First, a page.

Christmas was blissfully lazy and not much was achieved, but with all our favourite classic foods cooked and eaten we needed a change. This is by no means authentic but it is just how I do my chicken tikka. I might also add that this has been made to be chilled and eaten in home-made naan bread tomorrow. You, of course, can have this dish hot with the usual rice and pickles/chutneys, but make extra for an amazing treat in a sandwich.
I like to marinate the meat over night in yoghurt with the spice blend below; however, a pre bought paste or powder is fine.
For 6 skinless chicken breasts, each cut into 4 portions, mix in two pots of plain yoghurt (250 ml/ 1 cup) and 2 to 3 tablespoons of spice. Cover and put into the fridge over night. It can be grilled on the barbecue (but I wimped out as it is raining!!). Take out and place onto a non-stick baking tray (with a lip as there is liquid that will be released while cooking) and bake for about 30 to 40 minutes at a low oven of 140°c / 285°f . I don't oil the tray as I cook it slowly so it doesn't dry out. Remove the chicken and you can serve with some yoghurt mixed with a tablespoon or two of the spice and a good trick is to add a little bit of fresh mint finely chopped and stirred in.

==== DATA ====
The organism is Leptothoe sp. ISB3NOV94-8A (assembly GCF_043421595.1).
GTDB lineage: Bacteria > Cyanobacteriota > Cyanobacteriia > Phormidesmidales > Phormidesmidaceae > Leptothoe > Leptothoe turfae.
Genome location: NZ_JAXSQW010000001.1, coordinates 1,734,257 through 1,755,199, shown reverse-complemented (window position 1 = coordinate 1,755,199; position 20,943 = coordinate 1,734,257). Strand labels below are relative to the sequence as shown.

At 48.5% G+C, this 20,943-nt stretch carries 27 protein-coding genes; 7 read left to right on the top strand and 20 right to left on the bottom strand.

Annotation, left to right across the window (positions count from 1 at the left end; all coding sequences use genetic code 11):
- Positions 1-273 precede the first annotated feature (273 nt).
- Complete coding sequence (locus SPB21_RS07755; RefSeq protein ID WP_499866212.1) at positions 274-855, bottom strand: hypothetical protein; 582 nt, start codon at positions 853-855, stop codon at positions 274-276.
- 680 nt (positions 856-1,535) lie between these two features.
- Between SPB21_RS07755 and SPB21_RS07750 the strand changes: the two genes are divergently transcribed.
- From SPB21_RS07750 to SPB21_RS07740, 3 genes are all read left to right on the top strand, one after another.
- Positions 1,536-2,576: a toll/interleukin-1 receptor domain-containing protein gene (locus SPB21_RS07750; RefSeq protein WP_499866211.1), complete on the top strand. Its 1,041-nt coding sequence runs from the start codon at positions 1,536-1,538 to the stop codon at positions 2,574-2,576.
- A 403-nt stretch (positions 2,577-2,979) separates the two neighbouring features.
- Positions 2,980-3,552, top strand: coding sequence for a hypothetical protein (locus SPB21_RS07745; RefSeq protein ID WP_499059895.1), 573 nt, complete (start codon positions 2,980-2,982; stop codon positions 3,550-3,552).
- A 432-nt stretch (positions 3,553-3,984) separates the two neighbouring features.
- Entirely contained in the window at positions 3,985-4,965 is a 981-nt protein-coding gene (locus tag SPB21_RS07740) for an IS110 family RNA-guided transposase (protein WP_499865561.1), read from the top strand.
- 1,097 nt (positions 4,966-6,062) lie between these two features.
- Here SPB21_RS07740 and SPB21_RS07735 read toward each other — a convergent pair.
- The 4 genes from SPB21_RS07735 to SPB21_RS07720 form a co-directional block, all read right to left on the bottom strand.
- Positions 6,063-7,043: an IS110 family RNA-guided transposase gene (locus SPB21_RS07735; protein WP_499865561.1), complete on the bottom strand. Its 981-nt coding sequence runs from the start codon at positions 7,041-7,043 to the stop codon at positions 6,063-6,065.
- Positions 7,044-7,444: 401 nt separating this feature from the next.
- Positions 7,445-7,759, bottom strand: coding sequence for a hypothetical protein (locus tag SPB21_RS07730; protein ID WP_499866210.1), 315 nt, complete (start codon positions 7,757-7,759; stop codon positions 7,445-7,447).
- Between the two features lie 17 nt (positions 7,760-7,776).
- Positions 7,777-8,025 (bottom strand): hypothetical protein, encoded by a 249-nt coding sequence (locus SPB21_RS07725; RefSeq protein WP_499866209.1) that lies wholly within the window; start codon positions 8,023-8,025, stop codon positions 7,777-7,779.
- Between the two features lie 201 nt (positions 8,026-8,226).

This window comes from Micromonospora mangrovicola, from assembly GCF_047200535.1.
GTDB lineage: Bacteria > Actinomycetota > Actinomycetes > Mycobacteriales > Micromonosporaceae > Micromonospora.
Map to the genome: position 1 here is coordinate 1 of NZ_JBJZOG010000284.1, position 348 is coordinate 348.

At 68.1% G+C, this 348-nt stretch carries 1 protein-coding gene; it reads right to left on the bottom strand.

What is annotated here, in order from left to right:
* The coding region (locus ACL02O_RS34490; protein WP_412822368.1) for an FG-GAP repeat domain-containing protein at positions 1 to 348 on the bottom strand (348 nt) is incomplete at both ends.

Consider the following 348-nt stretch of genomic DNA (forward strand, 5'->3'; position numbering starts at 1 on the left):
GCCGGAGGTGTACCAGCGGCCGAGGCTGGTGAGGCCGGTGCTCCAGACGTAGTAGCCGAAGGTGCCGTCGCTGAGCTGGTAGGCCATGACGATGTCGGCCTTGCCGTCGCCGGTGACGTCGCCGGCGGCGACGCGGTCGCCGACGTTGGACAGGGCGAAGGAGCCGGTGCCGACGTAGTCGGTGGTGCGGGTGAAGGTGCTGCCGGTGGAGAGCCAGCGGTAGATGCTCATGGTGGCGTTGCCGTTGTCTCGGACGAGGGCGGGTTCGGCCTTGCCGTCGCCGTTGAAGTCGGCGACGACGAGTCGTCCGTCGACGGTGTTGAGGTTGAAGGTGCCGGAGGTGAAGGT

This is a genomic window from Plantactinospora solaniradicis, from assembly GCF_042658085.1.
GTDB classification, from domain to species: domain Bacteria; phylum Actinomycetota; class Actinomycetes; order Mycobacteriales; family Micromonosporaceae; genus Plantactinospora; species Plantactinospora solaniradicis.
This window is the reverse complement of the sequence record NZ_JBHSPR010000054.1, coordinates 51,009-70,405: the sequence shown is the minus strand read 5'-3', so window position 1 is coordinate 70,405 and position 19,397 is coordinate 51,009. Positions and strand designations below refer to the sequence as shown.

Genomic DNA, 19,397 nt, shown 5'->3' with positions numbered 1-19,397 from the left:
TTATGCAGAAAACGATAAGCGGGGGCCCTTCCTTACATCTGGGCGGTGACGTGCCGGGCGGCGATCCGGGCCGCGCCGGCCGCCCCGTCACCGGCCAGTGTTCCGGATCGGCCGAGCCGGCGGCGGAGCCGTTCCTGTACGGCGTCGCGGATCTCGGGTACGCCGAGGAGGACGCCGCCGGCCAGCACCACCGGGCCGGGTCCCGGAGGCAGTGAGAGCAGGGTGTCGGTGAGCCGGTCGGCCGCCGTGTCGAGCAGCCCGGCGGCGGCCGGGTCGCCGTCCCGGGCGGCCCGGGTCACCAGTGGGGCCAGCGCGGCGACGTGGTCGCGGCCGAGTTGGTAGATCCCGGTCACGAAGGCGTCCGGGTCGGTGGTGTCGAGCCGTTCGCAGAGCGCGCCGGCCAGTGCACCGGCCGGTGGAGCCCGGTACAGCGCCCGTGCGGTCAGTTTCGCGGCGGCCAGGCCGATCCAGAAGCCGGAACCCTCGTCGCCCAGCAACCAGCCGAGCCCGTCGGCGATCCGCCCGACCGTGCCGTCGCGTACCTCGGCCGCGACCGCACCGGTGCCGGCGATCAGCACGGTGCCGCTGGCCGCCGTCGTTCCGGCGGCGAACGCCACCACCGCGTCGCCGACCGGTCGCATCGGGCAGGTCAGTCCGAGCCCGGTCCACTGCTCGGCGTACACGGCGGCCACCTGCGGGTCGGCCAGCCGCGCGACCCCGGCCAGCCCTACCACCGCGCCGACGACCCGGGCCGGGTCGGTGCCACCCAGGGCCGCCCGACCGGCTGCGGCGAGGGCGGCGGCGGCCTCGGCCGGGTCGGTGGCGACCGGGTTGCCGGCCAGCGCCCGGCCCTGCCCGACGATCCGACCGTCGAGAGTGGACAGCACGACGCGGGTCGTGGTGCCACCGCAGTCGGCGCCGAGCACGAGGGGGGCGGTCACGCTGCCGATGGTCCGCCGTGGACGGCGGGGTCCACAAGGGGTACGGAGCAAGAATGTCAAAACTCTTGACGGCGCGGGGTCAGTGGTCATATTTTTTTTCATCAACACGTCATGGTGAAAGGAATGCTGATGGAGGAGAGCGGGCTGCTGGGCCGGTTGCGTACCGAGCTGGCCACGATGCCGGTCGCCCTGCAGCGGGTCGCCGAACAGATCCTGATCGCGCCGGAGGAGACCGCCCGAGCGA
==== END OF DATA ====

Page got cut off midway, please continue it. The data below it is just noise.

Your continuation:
THE SPICE BIT...
2 tablespoons of coriander seeds
1 tablespoon of fenugreek seeds
1 tablespoon of cumin seeds
1 tablespoon of caraway seeds
1 teaspoon of chilli seeds
Put the whole seeds in a non-stick pan and you want to heat them through so they start to toast; you will start smelling them toast (not burn!) - keep them moving and add in the rest ground spice for the last minute of cooking :
3 tablespoons of paprika (the sweet mild one, smoked if you like)
2 tablespoons of turmeric - ground
1 tablespoon of ginger - ground
1/4 nutmeg grated in
1 tablespoon of onion powder or garlic powder (or bit of each)
Once cooled, grind in an electric coffee grinder (used only for spice - or your coffee with taste spicy) or in a pestle and mortar (if you have neither then you could buy all the spice already ground). You can add or remove what spices you want, that is the point of going to all the bother of doing it at home. I still think it is worth it as you end up with a fresher blend and something more delicately perfumed. Keep this in a jar for freshness - it was the same mixture that I used on the spatchcock chicken.